These studies usually do not demonstrate significant glomerular deposition of immunoglobulins or complement components in patients with MCD. Some biopsy specimens may be positive for low-level IgM deposits not accompanied by mesangial dense deposits.

Electron microscopy

Retraction of the epithelial foot processes is observed consistently in patients with MCD. This is, at times, erroneously described as foot-process fusion and results from disordered epithelial cell structure with withdrawal of the dendritic process. This finding is not unique to MCD, and the diagnosis is one of exclusion of other diseases based on lack of other processes on light microscopy, immunohistology, or electron microscopy.

Approach Considerations

Because of the high prevalence of minimal-change disease (MCD) in children with nephrotic syndrome, an empiric trial of corticosteroids commonly is the first step in therapy. Corticosteroids are the treatment of choice, leading to complete remission of proteinuria in most cases. Approximately 90% of children respond within 2 weeks to prednisone at a dose of 2 mg/kg/day (not to exceed 80 mg/day). After the remission of proteinuria, prednisone is continued for another 6 weeks, at lower doses.

In some children, proteinuria fails to clear by 6-8 weeks, and performing a renal biopsy may be useful to determine if another process may be present. For example, MCD secondary to Hodgkin lymphoma is frequently resistant to steroids and will remit with cure of the primary disease. Generally, if proteinuria persists after two relapses or courses of steroids, a tissue diagnosis should be made before starting cytotoxic or immunosuppressive therapy.

Adults respond more slowly than children. A response in up to 80%-90% of cases has been recorded in adolescents and adults. However, the time to remission is up to 16 weeks. If patients are steroid-resistant or they relapse frequently, a trial of immunosuppressants is given.

Angiotensin-converting enzyme (ACE) inhibitors and angiotensin II receptor blockers (ARBs), alone or in combination, should be used with a goal of reducing the proteinuria. Blood pressure and renal function should be monitored closely in patients on ACE inhibitors and ARBs.

The presence of hypovolemia necessitates immediate volume expansion with purified plasma protein fraction and isotonic sodium chloride solution. Parenteral albumin infusions are not appropriate for long-term management of hypoalbuminemia because they have only a transient effect. Such crises should be avoided with recognition of the earlier signs of hypovolemia, including abdominal pain, increase in hematocrit, and response to contributing factors (eg, diarrhea, septicemia, diuretic therapy).

Edema should be controlled by dietary sodium restriction. Small amounts of edema are not of much clinical significance. The use of diuretics should be reserved for patients with severe edema, particularly in the presence of respiratory or gastrointestinal symptoms, and when the condition restricts activity.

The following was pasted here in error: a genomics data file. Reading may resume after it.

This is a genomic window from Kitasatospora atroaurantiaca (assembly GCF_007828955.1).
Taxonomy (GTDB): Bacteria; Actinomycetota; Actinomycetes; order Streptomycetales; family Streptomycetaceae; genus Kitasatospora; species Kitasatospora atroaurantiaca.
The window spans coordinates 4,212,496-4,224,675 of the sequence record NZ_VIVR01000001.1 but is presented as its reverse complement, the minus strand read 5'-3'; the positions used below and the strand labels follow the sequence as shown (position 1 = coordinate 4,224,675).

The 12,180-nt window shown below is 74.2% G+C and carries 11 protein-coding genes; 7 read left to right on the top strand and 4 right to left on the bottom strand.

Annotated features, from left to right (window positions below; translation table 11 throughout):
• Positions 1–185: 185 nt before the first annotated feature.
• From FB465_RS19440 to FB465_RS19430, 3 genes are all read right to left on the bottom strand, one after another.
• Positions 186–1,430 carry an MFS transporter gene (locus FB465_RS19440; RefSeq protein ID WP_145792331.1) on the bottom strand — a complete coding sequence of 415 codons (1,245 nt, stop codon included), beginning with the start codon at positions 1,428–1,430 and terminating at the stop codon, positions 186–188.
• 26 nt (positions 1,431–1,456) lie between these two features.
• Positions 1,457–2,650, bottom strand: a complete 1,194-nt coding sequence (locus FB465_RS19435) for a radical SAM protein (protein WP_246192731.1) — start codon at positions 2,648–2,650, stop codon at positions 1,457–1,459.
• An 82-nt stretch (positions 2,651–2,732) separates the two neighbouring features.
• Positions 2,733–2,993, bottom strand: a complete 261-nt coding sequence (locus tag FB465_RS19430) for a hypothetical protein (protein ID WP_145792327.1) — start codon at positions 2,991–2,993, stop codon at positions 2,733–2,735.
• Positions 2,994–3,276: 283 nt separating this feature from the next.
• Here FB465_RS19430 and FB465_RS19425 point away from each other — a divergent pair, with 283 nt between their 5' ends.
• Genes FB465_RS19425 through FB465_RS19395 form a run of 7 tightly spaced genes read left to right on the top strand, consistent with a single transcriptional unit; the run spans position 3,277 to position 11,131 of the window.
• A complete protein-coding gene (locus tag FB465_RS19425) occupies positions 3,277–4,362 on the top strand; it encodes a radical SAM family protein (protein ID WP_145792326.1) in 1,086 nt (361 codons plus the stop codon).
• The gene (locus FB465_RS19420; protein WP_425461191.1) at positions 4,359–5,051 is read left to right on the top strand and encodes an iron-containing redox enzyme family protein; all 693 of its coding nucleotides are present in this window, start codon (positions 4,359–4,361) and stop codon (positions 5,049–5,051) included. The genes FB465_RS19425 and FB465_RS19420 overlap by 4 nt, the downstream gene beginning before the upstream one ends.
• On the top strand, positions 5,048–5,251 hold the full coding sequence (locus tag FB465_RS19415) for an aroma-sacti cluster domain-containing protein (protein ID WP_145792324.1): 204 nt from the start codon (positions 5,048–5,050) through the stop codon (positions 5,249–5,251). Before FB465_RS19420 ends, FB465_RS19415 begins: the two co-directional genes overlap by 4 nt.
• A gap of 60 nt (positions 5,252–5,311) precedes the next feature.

Thrombotic episodes should be prevented by mobilization and meticulous attention to venipuncture and intravenous infusion sites. Established episodes should be managed with heparinization.

Infections must be treated aggressively. Cellulitis, peritonitis, otitis, and pneumonia are common infections. Susceptibility to pneumococcal infections warrants the administration of penicillin prophylaxis to patients in relapse. Corticosteroids increase susceptibility to infection.

Consultations

Consultation with a nephrologist generally is needed. The nephrologist has the expertise to perform and interpret the renal biopsy. A renal pathologist has the expertise to interpret biopsy findings under light microscopy, immunofluorescence, and electron microscopy.

Diet and Activity

An adequate dietary protein intake, in accordance with the recommended daily allowance (RDA) is necessary. No evidence suggests that hepatic albumin synthesis is elevated with protein intake that is higher than the RDA.

Dietary sodium restriction helps forestall the progression of edema and also is prudent in the management of hypertension.

Mobilization, rather than bed rest, is indicated to avoid thromboembolic complications.

Medication Summary

Pharmacologic treatment in patients with minimal change disease (MCD) includes the use of diuretics to decrease severe edema. Nonsteroidal anti-inflammatory drugs (NSAIDs) also can be used to decrease proteinuria.

Patients usually respond to steroids. The response is defined in terms of proteinuria, as follows:

A typical initial regimen in adults consists of oral prednisone in a daily dosage of 1 mg/kg of body weight for 8-16 weeks (or for 1 wk after remission has been induced). The patient is then placed on an alternate-day single-dose (1 mg/kg) regimen to minimize the incidence of adverse effects. If proteinuria disappears or falls to a very low level, high-dose alternate-day therapy is continued for several weeks to 1 month and prednisone is then slowly tapered over several months in an attempt to reduce the likelihood of relapse.